Church Unity: Who are these?

The hymn I’m offering today is not as well known, but we did actually sing it at my church last year on All Saints’ Sunday.  It’s basically a question-and-answer song, with two verses of questions and three verses of answers.  So, like many classic hymns that have survived to this day, it is not only an expression of praise to God but also a set of lyrics with excellent teaching value.

1. Who are these like stars appearing,
These before God’s throne who stand?
Each a golden crown is wearing;
Who are all this glorious band?
Alleluia! hark, they sing,
Praising loud their heav’nly King.

Drawing from images throughout the Bible, this hymn begins by asking the question “who are these?”  Uncountable multitudes of people are surrounding God’s throne, wearing crowns, and singing “alleluia” to Him.  These are the saints – God’s people – particularly the departed saints in heaven, but let’s wait for the hymn to answer it’s own question.

2. Who are these of dazzling brightness,
These in God’s own truth arrayed,
Clad in robes of purest whitness,
Robes whose luster ne’er shall fade,
Ne’er be touched by time’s rude hand?
Whence comes all this glorious band?

The questions continue in verse 2, now focusing on the white garments worn by this great and glorious band of people.  The white garments, also a common image in the Bible, refer to purity, holiness, or righteousness.  It’s that gift from God of complete forgiveness and cleansing from sin which is promised to all who call upon him by faith.

3. These are they who have contended
For their Savior’s honor long,
Wrestling on till life was ended,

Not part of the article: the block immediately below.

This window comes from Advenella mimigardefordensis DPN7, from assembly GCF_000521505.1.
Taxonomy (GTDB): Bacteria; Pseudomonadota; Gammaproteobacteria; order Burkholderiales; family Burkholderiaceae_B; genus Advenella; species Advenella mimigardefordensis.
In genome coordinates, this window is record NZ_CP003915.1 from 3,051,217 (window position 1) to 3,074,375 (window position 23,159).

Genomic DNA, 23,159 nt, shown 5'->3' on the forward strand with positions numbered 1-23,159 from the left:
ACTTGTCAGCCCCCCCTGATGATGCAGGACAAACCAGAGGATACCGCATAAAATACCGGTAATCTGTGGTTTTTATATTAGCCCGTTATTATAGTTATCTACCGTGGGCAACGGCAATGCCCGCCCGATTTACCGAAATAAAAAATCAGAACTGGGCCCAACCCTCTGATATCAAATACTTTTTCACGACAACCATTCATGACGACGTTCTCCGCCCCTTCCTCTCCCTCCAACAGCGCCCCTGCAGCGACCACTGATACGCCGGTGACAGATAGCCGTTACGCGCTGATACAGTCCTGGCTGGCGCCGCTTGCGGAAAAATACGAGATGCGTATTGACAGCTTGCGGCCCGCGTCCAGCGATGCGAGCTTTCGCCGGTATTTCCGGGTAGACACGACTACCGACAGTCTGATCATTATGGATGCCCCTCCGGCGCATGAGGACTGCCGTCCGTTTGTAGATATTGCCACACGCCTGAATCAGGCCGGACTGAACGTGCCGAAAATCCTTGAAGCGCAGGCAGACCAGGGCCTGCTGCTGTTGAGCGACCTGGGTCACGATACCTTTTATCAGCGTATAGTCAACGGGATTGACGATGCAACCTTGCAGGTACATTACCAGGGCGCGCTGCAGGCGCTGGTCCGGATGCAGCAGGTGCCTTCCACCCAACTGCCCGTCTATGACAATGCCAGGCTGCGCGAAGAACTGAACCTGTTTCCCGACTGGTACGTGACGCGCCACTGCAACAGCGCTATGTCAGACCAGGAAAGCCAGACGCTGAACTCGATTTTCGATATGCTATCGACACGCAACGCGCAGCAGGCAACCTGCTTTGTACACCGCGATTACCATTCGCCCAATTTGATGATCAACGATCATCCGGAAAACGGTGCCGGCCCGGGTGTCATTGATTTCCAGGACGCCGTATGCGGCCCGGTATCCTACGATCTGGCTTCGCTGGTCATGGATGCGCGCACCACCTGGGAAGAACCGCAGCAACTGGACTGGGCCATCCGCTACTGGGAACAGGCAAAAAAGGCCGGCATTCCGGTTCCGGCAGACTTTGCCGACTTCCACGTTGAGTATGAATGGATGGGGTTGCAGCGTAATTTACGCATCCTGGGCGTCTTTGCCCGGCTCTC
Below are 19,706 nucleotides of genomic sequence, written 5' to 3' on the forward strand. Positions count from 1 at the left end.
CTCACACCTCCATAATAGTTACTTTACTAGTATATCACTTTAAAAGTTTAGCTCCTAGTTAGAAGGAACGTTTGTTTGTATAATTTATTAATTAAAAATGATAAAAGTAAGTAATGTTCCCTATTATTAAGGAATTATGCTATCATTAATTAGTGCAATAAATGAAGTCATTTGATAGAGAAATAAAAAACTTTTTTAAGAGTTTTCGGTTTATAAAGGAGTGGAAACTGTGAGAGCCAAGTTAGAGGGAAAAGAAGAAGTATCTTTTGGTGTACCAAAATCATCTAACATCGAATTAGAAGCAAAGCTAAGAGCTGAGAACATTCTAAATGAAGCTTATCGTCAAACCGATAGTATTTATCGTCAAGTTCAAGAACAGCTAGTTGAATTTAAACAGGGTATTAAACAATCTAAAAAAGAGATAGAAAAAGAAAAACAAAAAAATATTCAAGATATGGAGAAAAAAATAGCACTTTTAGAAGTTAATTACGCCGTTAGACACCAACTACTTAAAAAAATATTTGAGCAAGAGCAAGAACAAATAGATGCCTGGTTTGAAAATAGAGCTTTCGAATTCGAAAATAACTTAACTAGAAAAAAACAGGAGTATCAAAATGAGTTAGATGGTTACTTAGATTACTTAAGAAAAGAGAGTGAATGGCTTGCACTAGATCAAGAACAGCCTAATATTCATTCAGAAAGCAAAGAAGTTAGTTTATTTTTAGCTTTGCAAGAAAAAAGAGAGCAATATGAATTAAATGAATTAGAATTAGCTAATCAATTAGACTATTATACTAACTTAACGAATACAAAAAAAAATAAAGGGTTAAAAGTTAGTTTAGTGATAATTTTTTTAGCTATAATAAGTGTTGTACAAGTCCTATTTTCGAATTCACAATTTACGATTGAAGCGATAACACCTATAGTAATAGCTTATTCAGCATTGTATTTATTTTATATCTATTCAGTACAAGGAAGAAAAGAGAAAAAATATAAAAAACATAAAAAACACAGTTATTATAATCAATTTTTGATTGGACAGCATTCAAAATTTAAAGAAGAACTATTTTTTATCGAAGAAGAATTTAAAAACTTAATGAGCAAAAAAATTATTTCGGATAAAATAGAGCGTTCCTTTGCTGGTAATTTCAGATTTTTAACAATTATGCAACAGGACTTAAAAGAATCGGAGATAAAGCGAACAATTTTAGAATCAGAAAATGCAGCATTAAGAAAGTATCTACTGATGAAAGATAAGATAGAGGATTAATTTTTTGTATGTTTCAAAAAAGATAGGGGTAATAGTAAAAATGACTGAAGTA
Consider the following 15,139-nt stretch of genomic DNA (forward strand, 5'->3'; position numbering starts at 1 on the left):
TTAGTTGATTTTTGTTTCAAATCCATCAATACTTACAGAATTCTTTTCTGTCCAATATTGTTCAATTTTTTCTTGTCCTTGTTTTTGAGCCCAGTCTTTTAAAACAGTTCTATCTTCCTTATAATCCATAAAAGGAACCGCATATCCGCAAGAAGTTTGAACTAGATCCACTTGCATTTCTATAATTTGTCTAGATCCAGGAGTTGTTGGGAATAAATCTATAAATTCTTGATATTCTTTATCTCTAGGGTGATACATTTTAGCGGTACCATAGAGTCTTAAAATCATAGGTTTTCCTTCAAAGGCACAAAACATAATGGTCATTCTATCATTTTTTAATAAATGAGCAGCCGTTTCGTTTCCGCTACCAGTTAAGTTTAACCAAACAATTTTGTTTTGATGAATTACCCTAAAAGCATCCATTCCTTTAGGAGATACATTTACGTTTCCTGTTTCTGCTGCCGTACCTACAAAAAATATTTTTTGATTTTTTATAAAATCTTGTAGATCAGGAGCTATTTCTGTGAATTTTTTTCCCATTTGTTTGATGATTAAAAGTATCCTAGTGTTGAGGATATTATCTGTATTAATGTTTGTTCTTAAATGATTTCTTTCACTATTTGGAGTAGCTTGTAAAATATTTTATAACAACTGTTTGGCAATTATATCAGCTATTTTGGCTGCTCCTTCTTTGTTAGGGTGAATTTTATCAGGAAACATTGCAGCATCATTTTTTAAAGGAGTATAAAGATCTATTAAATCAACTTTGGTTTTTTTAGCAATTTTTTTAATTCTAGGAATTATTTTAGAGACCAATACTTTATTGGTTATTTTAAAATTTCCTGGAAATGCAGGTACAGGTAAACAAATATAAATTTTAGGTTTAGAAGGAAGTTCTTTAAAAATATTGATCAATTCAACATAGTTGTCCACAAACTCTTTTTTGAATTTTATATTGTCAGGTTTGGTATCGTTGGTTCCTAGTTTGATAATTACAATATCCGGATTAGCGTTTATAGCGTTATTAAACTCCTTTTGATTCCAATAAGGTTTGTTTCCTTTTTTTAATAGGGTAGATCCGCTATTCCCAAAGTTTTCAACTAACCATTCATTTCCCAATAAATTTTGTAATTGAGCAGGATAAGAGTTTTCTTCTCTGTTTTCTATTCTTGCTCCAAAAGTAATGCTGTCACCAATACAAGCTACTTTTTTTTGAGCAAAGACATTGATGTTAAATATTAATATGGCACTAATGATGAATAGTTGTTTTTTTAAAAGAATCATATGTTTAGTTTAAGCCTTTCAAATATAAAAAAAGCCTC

Following not the sinful throng:
These, who well the fight sustained,
Triumph by the Lamb have gained.

Verse 3 begins the answer to the questions of the first two verses.  The great crowd is here described to be those who have “contended for their Savior’s honor.”  They are people who didn’t follow the crowd into sin, but fought the good fight, and gained victory by the Lamb of God – Jesus Christ.

4. These are they whose hearts were riven,
Sore with woe and anguish tried,
Who in prayer full oft have striven
With the God they glorified:
Now, their painful conflict o’er,
God has bid them weep no more.

Now the crowd of people is described to be people whose hearts were united with God – weeping over the things that grieve Him, and praying steadfastly for His will to be done.  And now, departed this life, they need not weep, for their efforts have reached their conclusion.

5. These, like priests, have watched and waited,
Off’ring up to Christ their will,
Soul and body consecrated,
Day and night they serve him still,
Now in God’s most holy place,
Blest they stand before his face.

This final verse gives us several more theological insights into what sainthood means in the end.  First there’s a reference to the general priesthood that all Christians share in Christ: they have offered their wills, souls, and bodies to God as a sacrifice, to be united with Christ’s.  As a result of that union, they continue to serve Christ “in God’s most holy place,” which is the heavenly throne room where Christ is seated at the right hand of the Father.  They “stand before his face,” which is a description of what has classically been called the beatific vision.  They have received the final great and perfect reward of being able to see God.  This is the end, the goal, the telos, for all God’s people; this song not only celebrates the victory of Christ in his departed saints, but also reminds us of where we are also destined to go!


About Fr. Brench

I'm an Anglican Priest and a sci-fi geek. Therefore, I write about liturgy & spiritual formation, theology & biblical studies, and Doctor Who. But I keep those blogs separate so I don't confuse too many people!
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